The theory was defined in 1967 by Harold Kelley as he attempted to explain the cognitive processes that generate a certain behavior. Kelley stated that humans have an inclination to define and make sense of the world around them, and when a person commits an act that questions their behavior, we try to find reasons to explain the triggering causes. In doing this, we are trying to feel in control of the situation, with the assumption that we can predict what is about to come next (Gilhooly, Lyddy & Pollick, 2014).
Kelley provided an assessment model that examines the internal and external factors in judging ones behavior. The internal factors are likely to be: personality, mood, attitudes, effort, outlooks and ability; while the external factors could be the task or issue under discussion, other people/environment or luck. The attribution theory contributed to the cognitive behavioral approach that seeks to explain environment, cause and responsibility, where the causative of the current problem is attributed to the environment, your lack of responsibility, or the issue falling beyond your control (Neenan & Dryden, 2014).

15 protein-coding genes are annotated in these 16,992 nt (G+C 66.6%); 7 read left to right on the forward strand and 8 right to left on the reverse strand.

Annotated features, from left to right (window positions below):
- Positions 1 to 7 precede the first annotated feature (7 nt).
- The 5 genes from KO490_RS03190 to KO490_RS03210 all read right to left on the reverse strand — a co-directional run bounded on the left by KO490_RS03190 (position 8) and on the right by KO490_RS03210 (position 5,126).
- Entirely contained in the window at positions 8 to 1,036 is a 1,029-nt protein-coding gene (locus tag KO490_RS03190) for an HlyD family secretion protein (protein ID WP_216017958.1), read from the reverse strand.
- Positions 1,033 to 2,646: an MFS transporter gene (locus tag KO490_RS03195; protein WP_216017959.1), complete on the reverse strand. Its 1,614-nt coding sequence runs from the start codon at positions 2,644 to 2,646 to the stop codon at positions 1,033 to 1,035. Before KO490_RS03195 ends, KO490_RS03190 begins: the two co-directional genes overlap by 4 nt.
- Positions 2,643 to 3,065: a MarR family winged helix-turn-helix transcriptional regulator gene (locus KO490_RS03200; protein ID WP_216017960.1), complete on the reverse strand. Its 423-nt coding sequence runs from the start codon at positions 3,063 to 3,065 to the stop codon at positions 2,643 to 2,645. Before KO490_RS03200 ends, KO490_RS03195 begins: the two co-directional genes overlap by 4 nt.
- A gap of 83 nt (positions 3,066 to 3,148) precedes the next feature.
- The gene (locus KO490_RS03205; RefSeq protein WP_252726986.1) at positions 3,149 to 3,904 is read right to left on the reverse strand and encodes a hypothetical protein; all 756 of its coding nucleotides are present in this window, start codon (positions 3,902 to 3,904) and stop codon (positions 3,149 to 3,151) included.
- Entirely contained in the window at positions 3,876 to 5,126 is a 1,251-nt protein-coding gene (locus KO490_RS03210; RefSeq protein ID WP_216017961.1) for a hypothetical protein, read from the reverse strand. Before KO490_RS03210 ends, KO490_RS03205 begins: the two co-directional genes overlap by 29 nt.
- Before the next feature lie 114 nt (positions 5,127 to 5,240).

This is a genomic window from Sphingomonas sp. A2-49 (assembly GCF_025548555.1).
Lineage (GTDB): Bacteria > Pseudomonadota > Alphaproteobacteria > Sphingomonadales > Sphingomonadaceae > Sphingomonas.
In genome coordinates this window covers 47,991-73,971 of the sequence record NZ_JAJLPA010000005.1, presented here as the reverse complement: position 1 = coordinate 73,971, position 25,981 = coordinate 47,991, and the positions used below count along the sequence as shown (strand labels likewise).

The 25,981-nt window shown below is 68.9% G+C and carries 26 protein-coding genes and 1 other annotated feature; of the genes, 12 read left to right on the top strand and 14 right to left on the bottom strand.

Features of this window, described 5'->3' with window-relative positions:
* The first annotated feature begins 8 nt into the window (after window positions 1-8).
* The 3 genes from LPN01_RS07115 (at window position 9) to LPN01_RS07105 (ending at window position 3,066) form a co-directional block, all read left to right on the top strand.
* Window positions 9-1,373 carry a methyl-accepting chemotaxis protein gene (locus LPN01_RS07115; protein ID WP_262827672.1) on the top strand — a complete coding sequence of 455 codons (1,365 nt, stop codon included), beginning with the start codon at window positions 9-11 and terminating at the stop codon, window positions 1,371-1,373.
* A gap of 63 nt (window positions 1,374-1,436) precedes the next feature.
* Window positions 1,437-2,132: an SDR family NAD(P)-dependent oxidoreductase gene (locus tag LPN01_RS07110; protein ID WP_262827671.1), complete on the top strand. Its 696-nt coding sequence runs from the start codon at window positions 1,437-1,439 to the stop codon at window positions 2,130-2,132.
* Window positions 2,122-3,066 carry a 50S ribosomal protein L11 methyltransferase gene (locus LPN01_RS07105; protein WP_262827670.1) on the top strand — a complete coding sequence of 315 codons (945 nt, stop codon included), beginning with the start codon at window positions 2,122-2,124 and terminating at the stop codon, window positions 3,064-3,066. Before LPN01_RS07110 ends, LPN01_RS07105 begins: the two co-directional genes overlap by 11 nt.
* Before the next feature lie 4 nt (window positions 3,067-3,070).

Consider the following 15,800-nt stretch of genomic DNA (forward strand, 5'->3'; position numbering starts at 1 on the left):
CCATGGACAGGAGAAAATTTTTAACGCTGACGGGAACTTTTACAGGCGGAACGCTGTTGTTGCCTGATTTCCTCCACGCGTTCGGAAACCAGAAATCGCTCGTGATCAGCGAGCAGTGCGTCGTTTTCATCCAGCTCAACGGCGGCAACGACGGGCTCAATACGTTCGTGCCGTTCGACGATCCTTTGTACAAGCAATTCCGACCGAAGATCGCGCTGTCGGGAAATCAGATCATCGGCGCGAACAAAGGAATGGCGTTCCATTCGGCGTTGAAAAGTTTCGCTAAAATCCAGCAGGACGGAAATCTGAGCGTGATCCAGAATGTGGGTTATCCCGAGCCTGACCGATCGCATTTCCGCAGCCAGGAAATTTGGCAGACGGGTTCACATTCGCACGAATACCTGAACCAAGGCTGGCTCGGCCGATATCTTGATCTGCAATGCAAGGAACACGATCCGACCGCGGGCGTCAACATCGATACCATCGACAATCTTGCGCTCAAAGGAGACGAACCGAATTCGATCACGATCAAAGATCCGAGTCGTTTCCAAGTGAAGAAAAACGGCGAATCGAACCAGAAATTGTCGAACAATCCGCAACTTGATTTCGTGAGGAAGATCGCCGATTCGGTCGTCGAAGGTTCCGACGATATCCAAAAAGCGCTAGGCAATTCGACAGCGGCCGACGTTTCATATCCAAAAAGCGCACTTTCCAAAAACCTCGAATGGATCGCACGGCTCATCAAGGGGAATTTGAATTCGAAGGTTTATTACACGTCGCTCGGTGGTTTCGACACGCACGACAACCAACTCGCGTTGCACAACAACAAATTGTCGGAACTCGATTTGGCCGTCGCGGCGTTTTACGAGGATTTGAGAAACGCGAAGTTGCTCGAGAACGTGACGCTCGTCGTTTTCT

Consider the impact of this approach on patients.
In the creation of the Cognitive Approach Model, Ulric Neisser made two major assumptions in addressing psychological disorders. Firstly, the model assumes that our thoughts will impact our emotions and outward behavior. For instance, if one wakes up late and misses the bus or train to his/her workstation, depending on how the individual interprets the situation, this will have an effect on his/mood and reaction. The person may decide to sulk or cheerfully dismiss the outcome and decide to walk the distance. In the first case, the mood turns dark and the mind sinks low. Where the person sustains the depressed mood and sad feelings over a long duration due to difficult circumstances, the individual may become prone to depression and other mental disorders. While the individual decides to take walk without cheerfully, the individual remains in a positive mood. Therefore, the way we process information significantly affects our attitude and behavior (Miller, 2014).
Secondly, the Cognitive Model assumes that because the distorted thinking has been learned and subconsciously adopted, the thinking can be unlearned. This unlearning can occur through monitoring, evaluating, and altering our thoughts. The individual/patient must train the mind to challenge and dismiss irrational and self-defeating thoughts. Therefore, the model affirms that cognitive change will result to behavior change and recovery from mental disorders, such as panic and anxiety attacks.